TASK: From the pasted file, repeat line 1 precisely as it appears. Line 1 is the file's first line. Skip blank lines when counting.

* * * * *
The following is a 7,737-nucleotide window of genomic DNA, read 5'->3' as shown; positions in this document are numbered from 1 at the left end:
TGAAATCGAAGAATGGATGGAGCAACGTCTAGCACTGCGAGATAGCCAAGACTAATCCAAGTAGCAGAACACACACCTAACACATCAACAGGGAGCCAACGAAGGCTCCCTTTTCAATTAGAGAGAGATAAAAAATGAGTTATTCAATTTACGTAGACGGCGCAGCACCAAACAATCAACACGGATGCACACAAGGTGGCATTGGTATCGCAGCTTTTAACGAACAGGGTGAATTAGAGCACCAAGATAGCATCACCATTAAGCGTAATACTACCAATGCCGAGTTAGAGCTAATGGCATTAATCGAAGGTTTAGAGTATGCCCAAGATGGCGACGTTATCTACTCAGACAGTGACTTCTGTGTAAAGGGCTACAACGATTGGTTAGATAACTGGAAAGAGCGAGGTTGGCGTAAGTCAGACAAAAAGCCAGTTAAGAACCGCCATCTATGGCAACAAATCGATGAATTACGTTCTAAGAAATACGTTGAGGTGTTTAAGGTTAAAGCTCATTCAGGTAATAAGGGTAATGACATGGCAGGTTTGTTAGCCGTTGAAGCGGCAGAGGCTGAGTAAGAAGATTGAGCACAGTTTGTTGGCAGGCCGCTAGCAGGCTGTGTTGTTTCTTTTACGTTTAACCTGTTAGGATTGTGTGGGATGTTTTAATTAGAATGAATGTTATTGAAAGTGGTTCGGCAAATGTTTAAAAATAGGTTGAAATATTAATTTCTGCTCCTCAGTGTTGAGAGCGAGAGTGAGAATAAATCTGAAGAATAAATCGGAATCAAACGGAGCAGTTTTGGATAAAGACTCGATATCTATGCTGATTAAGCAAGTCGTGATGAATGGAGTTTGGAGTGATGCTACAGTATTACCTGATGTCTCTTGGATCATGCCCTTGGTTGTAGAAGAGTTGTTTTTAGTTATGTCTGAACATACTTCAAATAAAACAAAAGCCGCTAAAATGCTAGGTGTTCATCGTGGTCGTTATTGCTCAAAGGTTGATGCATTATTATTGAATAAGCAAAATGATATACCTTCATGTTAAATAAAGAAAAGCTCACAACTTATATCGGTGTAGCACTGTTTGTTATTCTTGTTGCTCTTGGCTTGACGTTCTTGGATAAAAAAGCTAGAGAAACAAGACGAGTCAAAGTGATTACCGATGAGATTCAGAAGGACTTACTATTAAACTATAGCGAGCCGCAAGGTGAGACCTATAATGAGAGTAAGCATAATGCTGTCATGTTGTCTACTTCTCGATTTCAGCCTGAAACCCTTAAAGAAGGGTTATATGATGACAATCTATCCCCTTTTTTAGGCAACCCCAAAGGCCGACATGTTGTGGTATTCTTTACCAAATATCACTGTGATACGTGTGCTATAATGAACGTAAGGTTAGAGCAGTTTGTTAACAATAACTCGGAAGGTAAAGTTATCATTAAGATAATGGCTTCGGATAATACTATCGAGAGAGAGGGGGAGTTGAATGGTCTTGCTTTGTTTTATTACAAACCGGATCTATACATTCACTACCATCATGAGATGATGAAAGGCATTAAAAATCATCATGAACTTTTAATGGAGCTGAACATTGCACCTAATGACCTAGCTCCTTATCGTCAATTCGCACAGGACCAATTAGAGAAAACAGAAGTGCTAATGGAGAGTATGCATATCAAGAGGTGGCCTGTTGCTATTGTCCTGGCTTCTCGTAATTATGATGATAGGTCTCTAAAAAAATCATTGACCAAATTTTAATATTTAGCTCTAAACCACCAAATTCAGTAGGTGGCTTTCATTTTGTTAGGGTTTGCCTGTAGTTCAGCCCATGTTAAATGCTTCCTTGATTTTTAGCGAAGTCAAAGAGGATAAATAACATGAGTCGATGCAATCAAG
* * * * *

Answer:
The following is a 7,737-nucleotide window of genomic DNA, read 5'->3' as shown; positions in this document are numbered from 1 at the left end: